28 Jan 2019

Principal Global Perspectives - 2019's biggest risks

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by Robert F. Baur, Ph.D. , Executive Director, Chief Global Economist
Seema Shah, Senior Global Investment Strategist
Todd Jablonski, CFA, Chief Investment Officer
Table of Contents: 

The new year holds some uncertainty for investors. Our investment professionals deliver the three biggest macro, market, and portfolio construction risks they’re focused on in 2019.

3 biggest macroeconomic risks

Bob Baur, chief global economist, Principal Global Investors

1. Debt problems in China. This isn't a near-term issue, but one that could have significant impacts. Over the last 15 years, China’s total debt has grown massively, and uncertainty around repayment of that debt could affect global markets. The catalyst might be a drop in housing prices in China. A broad drop might spook investors, pushing investment out of China. That movement would pressure the yuan. Interest rates would likely rise and China might move to devalue their currency. If confidence drops, business would likely lower capital investment. If consumers got more jittery, retail sales could fall. You could then start seeing debt problems in companies and state-owned enterprises, where the bulk of China’s debt sits. The impacts would likely expand out of China, pressuring emerging markets that do business with China and countries like Germany that export to China. Lower demand from China could also move oil prices and broader commodities down.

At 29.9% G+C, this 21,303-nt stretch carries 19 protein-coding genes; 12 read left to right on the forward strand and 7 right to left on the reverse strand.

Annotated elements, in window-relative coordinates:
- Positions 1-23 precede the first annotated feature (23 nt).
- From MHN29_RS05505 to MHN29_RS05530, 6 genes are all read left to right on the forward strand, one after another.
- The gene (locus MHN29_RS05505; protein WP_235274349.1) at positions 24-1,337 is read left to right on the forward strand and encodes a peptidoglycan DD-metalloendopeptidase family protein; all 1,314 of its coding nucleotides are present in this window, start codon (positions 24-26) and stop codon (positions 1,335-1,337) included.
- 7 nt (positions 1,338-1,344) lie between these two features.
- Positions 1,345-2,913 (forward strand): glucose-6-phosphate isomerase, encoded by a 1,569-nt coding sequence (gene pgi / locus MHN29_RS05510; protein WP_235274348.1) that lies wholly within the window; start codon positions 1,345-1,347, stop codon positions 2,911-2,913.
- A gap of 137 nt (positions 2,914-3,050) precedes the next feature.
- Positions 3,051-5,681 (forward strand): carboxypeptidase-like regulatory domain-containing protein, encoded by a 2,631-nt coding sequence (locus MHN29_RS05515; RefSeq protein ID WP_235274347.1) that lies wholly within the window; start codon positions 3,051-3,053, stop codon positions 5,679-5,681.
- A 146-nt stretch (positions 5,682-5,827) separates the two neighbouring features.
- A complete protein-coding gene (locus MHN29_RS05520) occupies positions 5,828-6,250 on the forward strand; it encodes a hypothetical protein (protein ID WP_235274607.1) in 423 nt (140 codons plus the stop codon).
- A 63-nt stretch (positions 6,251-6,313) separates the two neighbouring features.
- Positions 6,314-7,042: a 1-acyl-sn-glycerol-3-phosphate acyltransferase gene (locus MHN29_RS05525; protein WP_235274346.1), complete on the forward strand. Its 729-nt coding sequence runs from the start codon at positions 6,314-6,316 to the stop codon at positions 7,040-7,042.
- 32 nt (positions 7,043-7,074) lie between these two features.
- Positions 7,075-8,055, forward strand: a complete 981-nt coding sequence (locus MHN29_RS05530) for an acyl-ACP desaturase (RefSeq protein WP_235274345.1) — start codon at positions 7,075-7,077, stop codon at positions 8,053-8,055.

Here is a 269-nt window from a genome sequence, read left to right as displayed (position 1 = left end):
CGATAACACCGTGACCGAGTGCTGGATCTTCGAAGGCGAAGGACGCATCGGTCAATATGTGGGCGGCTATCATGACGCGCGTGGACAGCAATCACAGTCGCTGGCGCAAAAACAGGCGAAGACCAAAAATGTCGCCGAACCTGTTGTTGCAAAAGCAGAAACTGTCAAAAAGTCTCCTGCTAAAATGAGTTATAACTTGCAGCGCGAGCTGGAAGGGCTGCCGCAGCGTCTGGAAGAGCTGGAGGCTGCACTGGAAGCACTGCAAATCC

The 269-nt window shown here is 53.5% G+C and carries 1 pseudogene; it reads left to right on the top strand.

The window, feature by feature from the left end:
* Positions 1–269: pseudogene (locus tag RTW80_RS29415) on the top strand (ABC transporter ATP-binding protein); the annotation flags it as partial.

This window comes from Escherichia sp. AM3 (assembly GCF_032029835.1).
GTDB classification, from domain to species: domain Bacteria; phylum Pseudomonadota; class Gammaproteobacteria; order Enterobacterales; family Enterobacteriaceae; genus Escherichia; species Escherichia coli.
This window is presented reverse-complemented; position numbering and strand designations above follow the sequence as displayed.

2. Big business pessimism spurs US recession. I don’t see a US recession on the horizon but, at the end of 2018, investors have seemed to catch the idea that a recession was in the cards precisely because the stock market was going down. As the stock market stumbled, sentiment among business leaders dropped as well. In the December Duke CFO Global outlook, nearly half of the chief financial officers surveyed said that they think the US will be in recession by the end of 2019. And a full 82% thought that recession would start by the end of 2020.1 The risk here is that continued downward momentum in the stock market convinces business leaders that a recession is coming, and they begin to hunker down and create the conditions to bring on a mild recession. Almost a self-fulfilling prophecy.

3. Central bank missteps.  Risks could come from either outright policy errors or from misinterpreted communications from some of the world’s largest central banks. As an example, in the US, Federal Reserve (Fed) chair Jerome Powell was chastened after the central bank’s December meeting. The stock market plummeted after his comments were interpreted as “full speed ahead” on tighter monetary policy. The Fed and Powell reversed course in January, emphasizing patience instead of further gradual rate hikes. Avoiding downside will require not only smart policy, but also deft communication.  

3 biggest market risks

Seema Shah, senior global investment strategist, Principal Global Investors

1. Widening credit spreads. Over the last decade, record-low interest rates and markets awash with liquidity led to a debt binge. BBB-rated corporate bonds (one notch above high yield) now account for around half of the investment grade universe in the US and Europe. Slowing growth and rising interest rates imply weaker profit growth, and corporates will face challenges improving their balance sheets after this significant increase in debt. If the Fed restarted its rate-hiking cycle and their balance sheet reduction continued, coupled with a continued economic slowdown, cash would become a viable asset class again, sharply squeezing credit when leverage is high.We could see BBB-rated credit falter and drop into the high yield universe, creating potential market liquidity problems. Be cognizant of the risks and focus on companies with strong balance sheets, wide profit margins, and stable revenues.